Perfect for those hot summer days!
I was at the beach with my friends, and they were eating slices of watermelon (which, ironically, I hate). So I thought, what else could I better do with my time than paint my nails? And there you have the birth of the watermelon nails. If you already have hundreds of bottles of nail polish, like myself, then this won't cost you anything. I'm not very artistic or steady with my hands, so this will turn out better if you don't shake around as much as me. Trust me ;)
The full list of things you'll need is not showing up for some reason when I preview this, so I've provided it just in case in Step 1.
I'm not exactly sure of the time, but it did take me a while to do this. It'd be faster if my hand didn't shake, and plus the time for taking pics. You could prolly do it in 15 if you were not bad?
Also, sorry in advance for the awful quality pictures- my camera was being a pain in the bum that day.
These are the items you'll need for your fantastic fruity nails.
-Pink nail polish(you may want to go a tad darker than mine, as it turned out much lighter than expected)
-White nail polish
-Dark Green nail polish
-Black nail polish
-A small piece of paper
-A needle (the ones you use for pinning)
-*A top coat
-*A Q-Tip or two
-*Nail polish remover
First of all, paint your whole nail pink. We're going to do the watermelon in layers. If you chose a lighter pink like me, use 2-3 coats. I wanted mine darker on the bottom, but ultimately ended up with this. Oh, yeah, you should probably shape your nails first, but I was too lazy, so I ended up with odd shaped watermelons. You can do it however you want :)
Sorry for the bad quality, but the main idea is to use your needle and make a strip of white across the tip of your nail, about a quarter or less of the way down. To do this, take your paper and your white nail polish, and drop a few drips (haha) onto the paper. Press the needle into the puddle, and voila- there you have it. You could also use a toothpick for this. Try to make it curve slightly (you may have guessed that didn't work out very well for me ;) ) Clear the excess paint off the needle with some nail polish remover, as you'll need it again. I found that the Sally Hansen Kwik Off Jar made this really easy, and mine actually does smell like lemon if you doubt the advertising! Shocking, I know. It's made my mum quite happy not to smell yucky nail polish remover all the time!
Now we just fill in the rest of the tip with the white nail polish. Incredibly easy, I know. Unfortunately, I think I needed, without exaggeration (ok a little), 10 coats of white. They kept showing pink underneath, and it took forever between coats to dry. I eventually gave up and left it as it was.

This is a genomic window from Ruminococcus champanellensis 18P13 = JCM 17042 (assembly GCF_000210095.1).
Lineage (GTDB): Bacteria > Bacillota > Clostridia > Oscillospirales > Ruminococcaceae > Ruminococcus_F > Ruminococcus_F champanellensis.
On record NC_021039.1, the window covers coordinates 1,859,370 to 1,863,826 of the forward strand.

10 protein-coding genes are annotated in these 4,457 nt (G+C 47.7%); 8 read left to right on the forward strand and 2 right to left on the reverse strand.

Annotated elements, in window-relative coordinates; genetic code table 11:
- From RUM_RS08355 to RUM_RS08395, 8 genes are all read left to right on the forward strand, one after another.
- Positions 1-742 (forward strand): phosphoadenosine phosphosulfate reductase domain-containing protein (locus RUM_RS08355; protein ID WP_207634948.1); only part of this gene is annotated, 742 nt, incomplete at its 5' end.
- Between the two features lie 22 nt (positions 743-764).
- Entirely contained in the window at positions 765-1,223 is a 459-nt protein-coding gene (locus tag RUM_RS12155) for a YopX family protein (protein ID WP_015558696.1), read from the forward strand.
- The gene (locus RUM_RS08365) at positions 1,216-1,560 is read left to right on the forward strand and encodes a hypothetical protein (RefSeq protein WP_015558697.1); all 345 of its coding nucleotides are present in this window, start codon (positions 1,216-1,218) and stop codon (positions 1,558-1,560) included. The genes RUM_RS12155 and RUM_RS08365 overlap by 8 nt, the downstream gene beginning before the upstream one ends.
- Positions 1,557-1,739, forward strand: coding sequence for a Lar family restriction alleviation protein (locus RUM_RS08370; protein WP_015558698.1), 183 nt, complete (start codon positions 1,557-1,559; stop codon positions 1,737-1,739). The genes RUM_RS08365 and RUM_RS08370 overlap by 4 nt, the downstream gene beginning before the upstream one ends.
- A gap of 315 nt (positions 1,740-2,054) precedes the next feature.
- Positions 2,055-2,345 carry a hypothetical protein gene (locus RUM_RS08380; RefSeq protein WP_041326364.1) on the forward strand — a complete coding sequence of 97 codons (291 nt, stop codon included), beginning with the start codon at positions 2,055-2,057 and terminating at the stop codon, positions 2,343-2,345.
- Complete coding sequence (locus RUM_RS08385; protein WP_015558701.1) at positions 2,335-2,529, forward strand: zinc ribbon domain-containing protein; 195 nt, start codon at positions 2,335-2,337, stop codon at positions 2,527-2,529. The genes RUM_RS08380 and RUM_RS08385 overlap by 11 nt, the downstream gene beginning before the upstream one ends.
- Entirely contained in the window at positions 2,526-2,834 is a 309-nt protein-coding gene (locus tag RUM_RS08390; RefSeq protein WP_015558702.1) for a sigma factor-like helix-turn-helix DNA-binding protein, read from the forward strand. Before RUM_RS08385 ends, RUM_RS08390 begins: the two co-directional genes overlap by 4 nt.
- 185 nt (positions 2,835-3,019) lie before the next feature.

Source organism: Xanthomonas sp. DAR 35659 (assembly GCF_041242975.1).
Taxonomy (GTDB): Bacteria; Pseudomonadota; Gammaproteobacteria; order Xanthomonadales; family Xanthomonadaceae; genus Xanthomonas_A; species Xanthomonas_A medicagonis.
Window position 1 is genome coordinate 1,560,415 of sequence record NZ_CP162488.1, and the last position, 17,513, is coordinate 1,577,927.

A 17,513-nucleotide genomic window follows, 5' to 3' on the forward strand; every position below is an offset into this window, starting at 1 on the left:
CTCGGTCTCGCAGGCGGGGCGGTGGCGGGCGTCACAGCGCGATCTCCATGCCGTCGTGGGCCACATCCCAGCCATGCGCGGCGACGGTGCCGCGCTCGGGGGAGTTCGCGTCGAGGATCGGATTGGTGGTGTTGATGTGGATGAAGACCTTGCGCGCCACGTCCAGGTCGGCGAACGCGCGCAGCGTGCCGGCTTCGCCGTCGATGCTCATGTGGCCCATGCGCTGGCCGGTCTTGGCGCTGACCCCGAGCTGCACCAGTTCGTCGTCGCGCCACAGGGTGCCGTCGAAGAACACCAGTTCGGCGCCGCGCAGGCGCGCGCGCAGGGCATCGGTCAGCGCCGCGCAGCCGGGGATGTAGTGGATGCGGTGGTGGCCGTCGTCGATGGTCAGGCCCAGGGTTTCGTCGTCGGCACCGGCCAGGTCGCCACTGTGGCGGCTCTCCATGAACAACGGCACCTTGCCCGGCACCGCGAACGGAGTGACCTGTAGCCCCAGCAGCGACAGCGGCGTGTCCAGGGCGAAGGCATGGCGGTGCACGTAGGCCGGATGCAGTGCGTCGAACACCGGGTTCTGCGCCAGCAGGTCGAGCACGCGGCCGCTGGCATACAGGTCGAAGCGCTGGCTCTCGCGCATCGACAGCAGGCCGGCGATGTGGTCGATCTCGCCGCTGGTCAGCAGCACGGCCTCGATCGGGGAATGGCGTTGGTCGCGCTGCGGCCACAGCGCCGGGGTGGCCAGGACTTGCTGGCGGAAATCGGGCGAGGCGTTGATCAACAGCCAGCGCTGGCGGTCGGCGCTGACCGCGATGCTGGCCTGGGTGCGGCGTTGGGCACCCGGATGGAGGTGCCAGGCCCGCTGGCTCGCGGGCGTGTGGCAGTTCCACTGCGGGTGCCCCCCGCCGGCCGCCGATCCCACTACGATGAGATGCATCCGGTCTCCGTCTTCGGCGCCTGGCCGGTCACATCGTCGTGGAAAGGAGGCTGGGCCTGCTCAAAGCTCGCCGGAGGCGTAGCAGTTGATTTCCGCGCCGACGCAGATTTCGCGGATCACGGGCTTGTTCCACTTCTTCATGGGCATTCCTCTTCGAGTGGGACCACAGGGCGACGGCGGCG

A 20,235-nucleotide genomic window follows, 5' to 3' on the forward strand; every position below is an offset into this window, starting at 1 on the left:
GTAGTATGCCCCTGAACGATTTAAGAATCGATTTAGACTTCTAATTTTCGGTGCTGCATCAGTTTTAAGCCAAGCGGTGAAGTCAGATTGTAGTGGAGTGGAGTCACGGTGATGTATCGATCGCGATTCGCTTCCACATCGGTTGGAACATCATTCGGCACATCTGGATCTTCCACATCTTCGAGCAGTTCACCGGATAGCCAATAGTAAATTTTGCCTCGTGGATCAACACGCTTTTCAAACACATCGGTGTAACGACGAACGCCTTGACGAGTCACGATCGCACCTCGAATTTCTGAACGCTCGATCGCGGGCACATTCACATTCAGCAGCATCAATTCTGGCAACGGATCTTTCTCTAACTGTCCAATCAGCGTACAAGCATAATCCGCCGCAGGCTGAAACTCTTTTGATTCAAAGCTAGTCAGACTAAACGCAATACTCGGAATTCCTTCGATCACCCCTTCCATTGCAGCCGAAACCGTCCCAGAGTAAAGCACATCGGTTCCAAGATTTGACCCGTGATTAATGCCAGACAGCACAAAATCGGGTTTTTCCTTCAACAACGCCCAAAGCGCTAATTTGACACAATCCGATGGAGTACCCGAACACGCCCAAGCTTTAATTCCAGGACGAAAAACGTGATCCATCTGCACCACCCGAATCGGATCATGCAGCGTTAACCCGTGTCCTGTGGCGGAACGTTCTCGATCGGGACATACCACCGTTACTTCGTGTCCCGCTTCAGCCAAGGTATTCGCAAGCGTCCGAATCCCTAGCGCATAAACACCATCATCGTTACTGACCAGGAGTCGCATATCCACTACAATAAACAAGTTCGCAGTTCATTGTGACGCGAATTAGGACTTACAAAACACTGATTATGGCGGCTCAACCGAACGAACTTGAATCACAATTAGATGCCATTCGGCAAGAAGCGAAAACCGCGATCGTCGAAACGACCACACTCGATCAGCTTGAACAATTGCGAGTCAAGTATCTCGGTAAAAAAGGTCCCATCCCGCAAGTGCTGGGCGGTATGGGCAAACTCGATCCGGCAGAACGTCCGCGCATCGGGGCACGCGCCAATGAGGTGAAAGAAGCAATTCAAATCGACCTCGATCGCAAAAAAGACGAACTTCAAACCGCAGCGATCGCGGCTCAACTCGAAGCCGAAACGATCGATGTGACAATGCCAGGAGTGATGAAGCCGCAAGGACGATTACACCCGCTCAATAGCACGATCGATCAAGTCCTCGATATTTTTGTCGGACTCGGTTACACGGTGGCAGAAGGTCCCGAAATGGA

Once again an awful picture, but what you're doing is using the needle, and the same method from step 3, to paint a dark green line at the very tip of your nail. The one pictured is thin, but I decided later on to make it thicker. It's basically however you want to do it. Clean off the needle again.
This is what your nail should basically look like at this point. I took the opportunity to clean up the white and pink lines as best I could, and the green is now much thicker.
To be completely honest, I was going to keep it thinner when it accidentally smudged. Whoops... Instead of re-doing the whole nail, I just made the green bigger. There is a lesson to be learned in this, ladies:
When painting nails, especially in weird designs, do NOT use facebook at the same time!
Finally, the last step!
Using the same idea as steps 3 and 5, dab your needle into the black nail polish blob you've put on the paper. Now, I used the kind of circle end of my needle, not the pointy one, as it made better circles, or "seeds". Using the needle end for one or two makes them look different, so I did one seed with that end.
Wait for the nail to dry completely, and use your top coat. I don't know about anyone else, but I've found that no matter how long I leave the nail to dry (and trust me, it's always dry-not tacky- to my touch), my top coat *always* smudges the original underneath, which is a slight issue when you're drawing on your nails like this. So what I do is dab on the top coat, rather than paint it on like normal. It seems to not smudge it- I don't know if you have the same problem, but I hope that helps. When that's finished drying, use a Q-Tip and some nail polish remover to clean up the cuticles and such.
And there you have a watermelon nail. I usually only paint one of my nails on each hand watermelon, as it takes a while to do.
Thanks for reading this, and please comment if you feel like it. This is my first How-To, so any advice or criticism is welcomed.
Good luck with your nail painting!